Seeds are rife with symbolism. Imagery of new life, promise and growth are all packed into a tiny handful. So, it seemed fitting that on the very first day of 2014, the team at the Restoration Farm CSA in Old Bethpage was already focused on the potential of the coming growing season with seed catalogs spread out deliberating the size, shape, color and cost of the food that will grace our tables in the year to come.
The annual seed selection has become a ritual at Restoration Farm, according to head grower Caroline Fanning. The solitary act of poring through catalogs to find the best price on organic seeds is tedious and time intensive, so some years back she turned it into a social event inviting CSA members to share in a communal pot luck lunch.
So, on January 1, 2014, I find myself sitting around the table with Caroline and CSA members Judy Stratton and Yvette Wang each paging through the catalogs from High Mowing Organic Seed, Johnny’s Selected Seeds and Fedco to comparison shop and debate the virtues of various seed varieties. As always, Caroline is extremely organized. We attack the list alphabetically, beginning with Astro arugula. I’ve got the best price in my catalog at $26 per pound. We click down the list — Genovese basil, purple opal basil and yellow bush beans — comparing prices and reviewing the descriptions to confirm each variety will perform well on Long Island. In some cases, the price difference can be significant.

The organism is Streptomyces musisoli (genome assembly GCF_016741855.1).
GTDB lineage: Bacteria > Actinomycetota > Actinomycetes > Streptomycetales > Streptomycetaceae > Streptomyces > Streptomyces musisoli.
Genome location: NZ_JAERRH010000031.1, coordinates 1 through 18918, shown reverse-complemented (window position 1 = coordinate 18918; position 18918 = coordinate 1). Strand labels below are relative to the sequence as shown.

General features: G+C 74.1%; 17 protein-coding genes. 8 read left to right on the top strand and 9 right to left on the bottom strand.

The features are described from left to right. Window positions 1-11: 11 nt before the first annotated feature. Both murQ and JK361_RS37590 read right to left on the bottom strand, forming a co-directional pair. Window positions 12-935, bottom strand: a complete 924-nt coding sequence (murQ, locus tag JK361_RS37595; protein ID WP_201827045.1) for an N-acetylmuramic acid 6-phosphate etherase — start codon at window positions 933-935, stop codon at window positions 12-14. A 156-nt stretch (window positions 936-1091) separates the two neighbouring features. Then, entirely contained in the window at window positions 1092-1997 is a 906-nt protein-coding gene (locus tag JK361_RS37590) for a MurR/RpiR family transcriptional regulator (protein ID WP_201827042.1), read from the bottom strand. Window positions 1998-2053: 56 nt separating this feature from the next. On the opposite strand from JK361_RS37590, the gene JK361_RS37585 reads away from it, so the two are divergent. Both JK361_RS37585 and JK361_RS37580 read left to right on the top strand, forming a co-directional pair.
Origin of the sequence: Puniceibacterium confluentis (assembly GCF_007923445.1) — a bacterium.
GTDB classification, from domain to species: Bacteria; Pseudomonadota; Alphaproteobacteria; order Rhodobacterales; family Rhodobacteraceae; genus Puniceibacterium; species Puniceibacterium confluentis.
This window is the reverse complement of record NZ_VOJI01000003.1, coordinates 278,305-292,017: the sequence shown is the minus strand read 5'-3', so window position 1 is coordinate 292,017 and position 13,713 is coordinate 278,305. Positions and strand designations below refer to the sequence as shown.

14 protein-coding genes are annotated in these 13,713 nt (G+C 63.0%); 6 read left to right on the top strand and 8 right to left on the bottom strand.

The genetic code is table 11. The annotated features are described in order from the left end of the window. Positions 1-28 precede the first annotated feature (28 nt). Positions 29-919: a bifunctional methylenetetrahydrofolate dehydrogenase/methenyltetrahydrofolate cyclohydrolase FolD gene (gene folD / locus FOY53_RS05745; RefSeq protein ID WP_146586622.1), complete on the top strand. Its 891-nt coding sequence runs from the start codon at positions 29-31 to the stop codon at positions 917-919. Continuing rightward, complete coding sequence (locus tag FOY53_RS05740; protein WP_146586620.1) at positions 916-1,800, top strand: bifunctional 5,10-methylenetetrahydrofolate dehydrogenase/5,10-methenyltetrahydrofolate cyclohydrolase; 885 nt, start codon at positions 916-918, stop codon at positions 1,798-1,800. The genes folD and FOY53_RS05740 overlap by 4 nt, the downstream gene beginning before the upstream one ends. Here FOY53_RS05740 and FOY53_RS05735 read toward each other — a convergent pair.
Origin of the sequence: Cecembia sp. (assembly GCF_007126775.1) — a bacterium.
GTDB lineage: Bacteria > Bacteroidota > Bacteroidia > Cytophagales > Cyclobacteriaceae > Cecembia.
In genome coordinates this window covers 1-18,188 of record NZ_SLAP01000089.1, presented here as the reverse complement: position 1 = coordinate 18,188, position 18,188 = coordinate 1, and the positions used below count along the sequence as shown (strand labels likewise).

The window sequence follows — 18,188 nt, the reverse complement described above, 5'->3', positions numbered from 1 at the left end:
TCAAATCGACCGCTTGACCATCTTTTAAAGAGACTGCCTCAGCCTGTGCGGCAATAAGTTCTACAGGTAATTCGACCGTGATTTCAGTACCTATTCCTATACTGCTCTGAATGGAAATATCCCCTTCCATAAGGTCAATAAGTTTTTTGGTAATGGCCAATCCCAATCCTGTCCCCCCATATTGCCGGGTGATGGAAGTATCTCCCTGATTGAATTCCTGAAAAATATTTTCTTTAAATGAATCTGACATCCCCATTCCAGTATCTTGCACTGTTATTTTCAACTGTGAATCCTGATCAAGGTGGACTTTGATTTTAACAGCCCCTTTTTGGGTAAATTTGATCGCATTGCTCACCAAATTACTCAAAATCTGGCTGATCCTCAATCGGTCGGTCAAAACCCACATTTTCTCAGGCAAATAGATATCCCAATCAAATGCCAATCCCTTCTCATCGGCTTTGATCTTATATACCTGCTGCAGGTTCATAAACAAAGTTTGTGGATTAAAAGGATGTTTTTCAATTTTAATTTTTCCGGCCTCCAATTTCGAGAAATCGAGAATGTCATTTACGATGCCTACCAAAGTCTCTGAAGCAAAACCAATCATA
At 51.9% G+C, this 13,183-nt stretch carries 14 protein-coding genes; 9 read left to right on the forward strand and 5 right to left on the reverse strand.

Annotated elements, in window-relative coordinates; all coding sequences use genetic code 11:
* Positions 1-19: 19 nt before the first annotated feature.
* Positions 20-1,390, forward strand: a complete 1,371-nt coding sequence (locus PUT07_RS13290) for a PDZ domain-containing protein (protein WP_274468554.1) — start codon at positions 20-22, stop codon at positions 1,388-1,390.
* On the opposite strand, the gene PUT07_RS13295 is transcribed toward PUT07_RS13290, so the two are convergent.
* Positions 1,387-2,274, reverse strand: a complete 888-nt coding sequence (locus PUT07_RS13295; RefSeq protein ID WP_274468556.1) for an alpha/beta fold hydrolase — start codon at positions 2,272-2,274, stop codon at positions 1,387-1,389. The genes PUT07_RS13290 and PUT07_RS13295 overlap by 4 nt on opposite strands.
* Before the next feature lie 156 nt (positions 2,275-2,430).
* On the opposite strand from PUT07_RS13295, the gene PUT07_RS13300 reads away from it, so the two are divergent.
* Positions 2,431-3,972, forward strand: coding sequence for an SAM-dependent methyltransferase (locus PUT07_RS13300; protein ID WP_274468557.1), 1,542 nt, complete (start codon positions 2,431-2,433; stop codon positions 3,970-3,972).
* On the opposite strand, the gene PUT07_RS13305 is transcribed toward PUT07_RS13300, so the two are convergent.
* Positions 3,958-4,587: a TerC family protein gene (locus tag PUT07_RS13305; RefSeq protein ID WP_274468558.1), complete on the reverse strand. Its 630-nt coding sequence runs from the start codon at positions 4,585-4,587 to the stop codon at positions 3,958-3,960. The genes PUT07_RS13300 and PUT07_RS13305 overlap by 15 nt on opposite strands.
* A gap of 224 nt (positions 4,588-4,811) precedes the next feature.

When we get to fava beans, the debate begins in earnest. Caroline says the cost of organic fava beans is high, and they require a lot of hands-on work for CSA members. Is it worth it? Judy loves the taste of fava beans and makes a passionate plea. They remain on the list. All this talk of vegetables is making me hungry, and I’m soon craving a platter of sautéed broccoli.
Touchstone gold beets prompt a spirited conversation. Caroline says they can be irregular and can turn gray when cooked, but I like the look of golden beets on a salad platter. We do a little more research and find a new variety called Boulder that promises better germination and will retain its golden color when cooked. I’m also intrigued by a candy-striped variety of red beets called Chiogga. Caroline cuts a deal, if the Touchstone gold beets go, we can replace them with a combination of Boulder gold and Chiogga. Who knew that ordering seeds was so much like horse-trading?
In several hours, we move from cabbage to carrots to cucumbers. Bolero carrots and atomic red carrots make a return; we add a purple variety and agree to try a small experiment with Skywalker cauliflower, in part because we think the name is cool. While there will be several more days of seed selection ahead before the actual orders are placed, we break for a delicious potluck lunch of soup and bread, and I have a deeper appreciation for the decision-making that happens months before our vegetables are harvested. But, perhaps it is CSA member Jen Wang who notes the most important factor in deciding which seeds to purchase and plant — make sure the vegetable variety has a name that Restoration Farm CSA members can pronounce!
T.W. Barritt blogs at culinarytypes.blogspot.com.